February 28th is Rare Disease Day.
Now, if you’re like me you might roll your eyes at this one. In a time with social media, ice-bucket challenges, awareness months for every condition known to man, ribbons, and GoFundMe pages, awareness of something is almost always going on. Let us all admit we are burnt out on breast cancer awareness. Don’t get me wrong, breast cancer sucks but the funding and publicity are not correlated with its prevalence, deadliness, or need for awareness. Additionally, caring burnout is occurring due to politics, wars, tragedies, disasters, and maybe even the loss of your beloved pet rock “Rocky Balboa”. Whatever is going on in your life, I hear you, your frustrations and hurt are valid.
Now let me tell you about why Rare Disease Day is important.
First off, lets get our knowledge on because who knows anything about this stuff, let’s be honest. According to the Global Genes Project:
|Orphan drugs are drugs specifically for treating rare diseases.
In 1983, the US passed the Orphan Drug Act which allocates grant
funding to companies researching and developing orphan drugs.
- in the US, a rare disease is any condition that affects less than 200,000 people (under 50,000 in the UK)
- 80% of all rare disease patients are affected by approximately 350 diseases
- 50% of people with rare diseases are children
- 35% percent of deaths in the first year of life are attributed to rare diseases
- 30% of children with rare diseases will not live to see their 5th birthday
- ~50% of rare diseases do not have a specific foundation supporting or researching their rare diseases
- Only 5% of rare diseases have ANY FDA approved treatment options
Okay, now we have the numbers, so what?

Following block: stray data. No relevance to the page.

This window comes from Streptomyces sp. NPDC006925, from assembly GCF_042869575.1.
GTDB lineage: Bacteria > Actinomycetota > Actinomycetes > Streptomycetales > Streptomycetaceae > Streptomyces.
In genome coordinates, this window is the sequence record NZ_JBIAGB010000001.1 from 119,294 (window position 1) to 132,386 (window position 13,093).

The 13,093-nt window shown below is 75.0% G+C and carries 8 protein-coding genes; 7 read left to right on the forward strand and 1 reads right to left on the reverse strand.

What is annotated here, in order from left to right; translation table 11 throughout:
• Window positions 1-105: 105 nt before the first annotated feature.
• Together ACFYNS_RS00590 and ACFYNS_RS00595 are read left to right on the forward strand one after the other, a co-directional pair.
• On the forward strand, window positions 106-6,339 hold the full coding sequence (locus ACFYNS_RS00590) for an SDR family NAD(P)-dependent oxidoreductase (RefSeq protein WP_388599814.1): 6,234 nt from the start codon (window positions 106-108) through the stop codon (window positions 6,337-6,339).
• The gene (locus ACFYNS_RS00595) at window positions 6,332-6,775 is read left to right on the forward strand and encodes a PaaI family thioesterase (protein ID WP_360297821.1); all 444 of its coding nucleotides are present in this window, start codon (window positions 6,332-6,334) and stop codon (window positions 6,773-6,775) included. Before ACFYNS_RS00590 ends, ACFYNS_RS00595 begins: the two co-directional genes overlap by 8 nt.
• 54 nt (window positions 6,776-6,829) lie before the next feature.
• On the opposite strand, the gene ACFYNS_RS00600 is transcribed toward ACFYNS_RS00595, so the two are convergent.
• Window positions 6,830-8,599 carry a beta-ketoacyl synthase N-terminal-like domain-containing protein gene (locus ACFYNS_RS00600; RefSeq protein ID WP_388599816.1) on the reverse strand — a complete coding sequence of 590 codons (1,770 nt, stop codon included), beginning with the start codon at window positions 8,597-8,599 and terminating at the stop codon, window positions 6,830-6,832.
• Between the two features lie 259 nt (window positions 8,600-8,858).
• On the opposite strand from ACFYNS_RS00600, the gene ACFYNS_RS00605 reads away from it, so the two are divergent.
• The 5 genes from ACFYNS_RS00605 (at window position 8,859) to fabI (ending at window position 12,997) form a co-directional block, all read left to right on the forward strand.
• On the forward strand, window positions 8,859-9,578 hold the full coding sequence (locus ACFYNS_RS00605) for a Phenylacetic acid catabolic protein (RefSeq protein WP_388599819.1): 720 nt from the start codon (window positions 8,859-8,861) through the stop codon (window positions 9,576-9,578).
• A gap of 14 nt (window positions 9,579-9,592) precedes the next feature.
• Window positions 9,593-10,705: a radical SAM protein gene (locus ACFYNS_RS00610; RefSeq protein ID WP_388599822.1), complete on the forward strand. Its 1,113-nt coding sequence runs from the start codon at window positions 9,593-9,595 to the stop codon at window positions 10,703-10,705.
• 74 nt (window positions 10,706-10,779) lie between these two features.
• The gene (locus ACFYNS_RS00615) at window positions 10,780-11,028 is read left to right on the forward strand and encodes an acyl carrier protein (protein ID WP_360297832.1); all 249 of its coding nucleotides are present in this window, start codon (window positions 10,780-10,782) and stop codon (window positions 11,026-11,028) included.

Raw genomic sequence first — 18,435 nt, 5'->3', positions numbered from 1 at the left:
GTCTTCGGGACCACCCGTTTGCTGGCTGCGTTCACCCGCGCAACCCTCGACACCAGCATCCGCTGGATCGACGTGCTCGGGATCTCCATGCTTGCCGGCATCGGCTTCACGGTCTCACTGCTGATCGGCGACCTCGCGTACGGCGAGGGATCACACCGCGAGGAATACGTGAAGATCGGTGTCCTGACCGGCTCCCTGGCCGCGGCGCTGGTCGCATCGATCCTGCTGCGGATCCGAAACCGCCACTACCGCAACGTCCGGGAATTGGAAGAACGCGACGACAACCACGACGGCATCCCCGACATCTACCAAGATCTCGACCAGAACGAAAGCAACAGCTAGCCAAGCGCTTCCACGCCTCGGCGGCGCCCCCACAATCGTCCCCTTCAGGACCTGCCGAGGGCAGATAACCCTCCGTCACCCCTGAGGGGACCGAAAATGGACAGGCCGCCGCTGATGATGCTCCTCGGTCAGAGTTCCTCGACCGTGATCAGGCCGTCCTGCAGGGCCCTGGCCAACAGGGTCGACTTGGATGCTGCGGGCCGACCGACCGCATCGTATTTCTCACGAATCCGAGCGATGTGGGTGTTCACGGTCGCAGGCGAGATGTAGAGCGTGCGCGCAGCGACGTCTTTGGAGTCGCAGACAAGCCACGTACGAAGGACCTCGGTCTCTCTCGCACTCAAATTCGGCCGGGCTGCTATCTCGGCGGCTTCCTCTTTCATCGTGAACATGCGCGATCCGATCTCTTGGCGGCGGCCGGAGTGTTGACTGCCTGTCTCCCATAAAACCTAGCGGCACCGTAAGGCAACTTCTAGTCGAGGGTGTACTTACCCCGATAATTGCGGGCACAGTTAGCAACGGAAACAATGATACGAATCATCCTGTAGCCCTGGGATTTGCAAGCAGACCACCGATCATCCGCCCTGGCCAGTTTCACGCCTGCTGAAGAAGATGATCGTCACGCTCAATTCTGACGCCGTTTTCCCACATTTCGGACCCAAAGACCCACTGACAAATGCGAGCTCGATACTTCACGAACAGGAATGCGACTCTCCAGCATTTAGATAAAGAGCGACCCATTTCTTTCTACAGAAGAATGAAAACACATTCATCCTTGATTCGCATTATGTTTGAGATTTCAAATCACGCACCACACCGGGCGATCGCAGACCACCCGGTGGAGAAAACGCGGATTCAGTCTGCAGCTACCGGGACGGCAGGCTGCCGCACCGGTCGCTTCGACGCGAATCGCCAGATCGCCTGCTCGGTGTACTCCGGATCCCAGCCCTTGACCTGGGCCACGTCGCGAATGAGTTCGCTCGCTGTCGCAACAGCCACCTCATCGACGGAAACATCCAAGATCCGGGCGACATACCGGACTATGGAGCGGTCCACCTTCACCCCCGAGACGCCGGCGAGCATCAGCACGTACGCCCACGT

Before I get to the give away your money or talk about it phase, I want to try and tell you what it is like to live in the rare world. It is scary, it is hard, it is time and energy consuming, and often times… seemingly hopeless. This will not be sugarcoated, so skip ahead to the next meme for a jolly good time.
It is going to specialists only to have them say, “that’s just how it is” or “I’m sorry, there is nothing we can do”. It is knowing more about (or even about) your condition than many in the medical fields. It is, unfortunately, getting misdiagnosed, mistreated, or misinformed. It is having your second opinion being google… because there is no one else and you aren’t sure if what the doctor is saying is true or correct or even sane. It is constantly
having to be your own advocate, nurse, management team, awareness spokesperson, and cheerleader. It is weighing being misunderstood or mistreated over getting urgent medical care. It is putting on a smile when all you feel like doing is crying. It is that moment of panic when you have a bad day that you will need help and can’t be all alone. It is being surrounded by people who love and care about you, yet feeling alone. It is making plans with your other rare friend to have a movie marathon but spending the whole time talking about and decompressing about your illness, doctor’s visits, anxieties, and fears. It is carrying a backpack instead of a purse because you need your medications, testing supplies, and toiletries so your mouth doesn’t taste like vomit the rest of your adventure. It is envying people who can say, “oh, I have ____” and not have people say “what?”. It is knowing that if you wound up in the ER and couldn’t communicate and people didn’t have your information… normal treatments could kill you. It is having pre-programmed phrases to spit out to explain your conditions, witty comebacks to counter arrogance, and feeling the need to justify yourself so people understand. It is getting told you could fix your diseases if you prayed harder. Or drank only kale. Or by righting your sins. All from random strangers. Above all, it is isolation and uncertainty.
So what can you do?
- Spread awareness on social media, not just today…any day
- Talk about rare diseases
- Donate to rare disease research
- Donate to companies working on orphan drugs
- And last, but certainly not least, know that you are never alone: with our without a rare disease!